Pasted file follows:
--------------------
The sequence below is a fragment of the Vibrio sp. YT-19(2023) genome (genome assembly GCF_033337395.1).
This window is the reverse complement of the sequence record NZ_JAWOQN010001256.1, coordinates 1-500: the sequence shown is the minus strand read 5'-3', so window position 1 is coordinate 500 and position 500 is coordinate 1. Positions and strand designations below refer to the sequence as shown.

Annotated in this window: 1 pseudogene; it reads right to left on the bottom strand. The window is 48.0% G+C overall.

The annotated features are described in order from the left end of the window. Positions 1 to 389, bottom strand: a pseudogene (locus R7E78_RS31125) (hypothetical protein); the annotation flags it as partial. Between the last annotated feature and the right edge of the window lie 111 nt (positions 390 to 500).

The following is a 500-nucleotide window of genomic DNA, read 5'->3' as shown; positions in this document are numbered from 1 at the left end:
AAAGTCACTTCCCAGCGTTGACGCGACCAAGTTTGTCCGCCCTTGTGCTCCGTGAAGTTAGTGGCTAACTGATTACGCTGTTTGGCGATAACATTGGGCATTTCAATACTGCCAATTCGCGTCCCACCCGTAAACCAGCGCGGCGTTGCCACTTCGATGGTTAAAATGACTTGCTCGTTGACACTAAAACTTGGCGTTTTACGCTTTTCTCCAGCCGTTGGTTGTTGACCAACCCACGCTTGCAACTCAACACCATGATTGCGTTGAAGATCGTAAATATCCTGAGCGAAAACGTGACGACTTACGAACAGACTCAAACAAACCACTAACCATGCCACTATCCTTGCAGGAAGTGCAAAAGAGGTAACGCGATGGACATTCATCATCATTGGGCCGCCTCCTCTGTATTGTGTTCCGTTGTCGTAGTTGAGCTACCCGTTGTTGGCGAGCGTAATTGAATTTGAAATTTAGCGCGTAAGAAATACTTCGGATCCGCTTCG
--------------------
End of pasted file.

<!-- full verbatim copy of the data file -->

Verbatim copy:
The sequence below is a fragment of the Vibrio sp. YT-19(2023) genome (genome assembly GCF_033337395.1).
This window is the reverse complement of the sequence record NZ_JAWOQN010001256.1, coordinates 1-500: the sequence shown is the minus strand read 5'-3', so window position 1 is coordinate 500 and position 500 is coordinate 1. Positions and strand designations below refer to the sequence as shown.

Annotated in this window: 1 pseudogene; it reads right to left on the bottom strand. The window is 48.0% G+C overall.

The annotated features are described in order from the left end of the window. Positions 1 to 389, bottom strand: a pseudogene (locus R7E78_RS31125) (hypothetical protein); the annotation flags it as partial. Between the last annotated feature and the right edge of the window lie 111 nt (positions 390 to 500).

The following is a 500-nucleotide window of genomic DNA, read 5'->3' as shown; positions in this document are numbered from 1 at the left end:
AAAGTCACTTCCCAGCGTTGACGCGACCAAGTTTGTCCGCCCTTGTGCTCCGTGAAGTTAGTGGCTAACTGATTACGCTGTTTGGCGATAACATTGGGCATTTCAATACTGCCAATTCGCGTCCCACCCGTAAACCAGCGCGGCGTTGCCACTTCGATGGTTAAAATGACTTGCTCGTTGACACTAAAACTTGGCGTTTTACGCTTTTCTCCAGCCGTTGGTTGTTGACCAACCCACGCTTGCAACTCAACACCATGATTGCGTTGAAGATCGTAAATATCCTGAGCGAAAACGTGACGACTTACGAACAGACTCAAACAAACCACTAACCATGCCACTATCCTTGCAGGAAGTGCAAAAGAGGTAACGCGATGGACATTCATCATCATTGGGCCGCCTCCTCTGTATTGTGTTCCGTTGTCGTAGTTGAGCTACCCGTTGTTGGCGAGCGTAATTGAATTTGAAATTTAGCGCGTAAGAAATACTTCGGATCCGCTTCG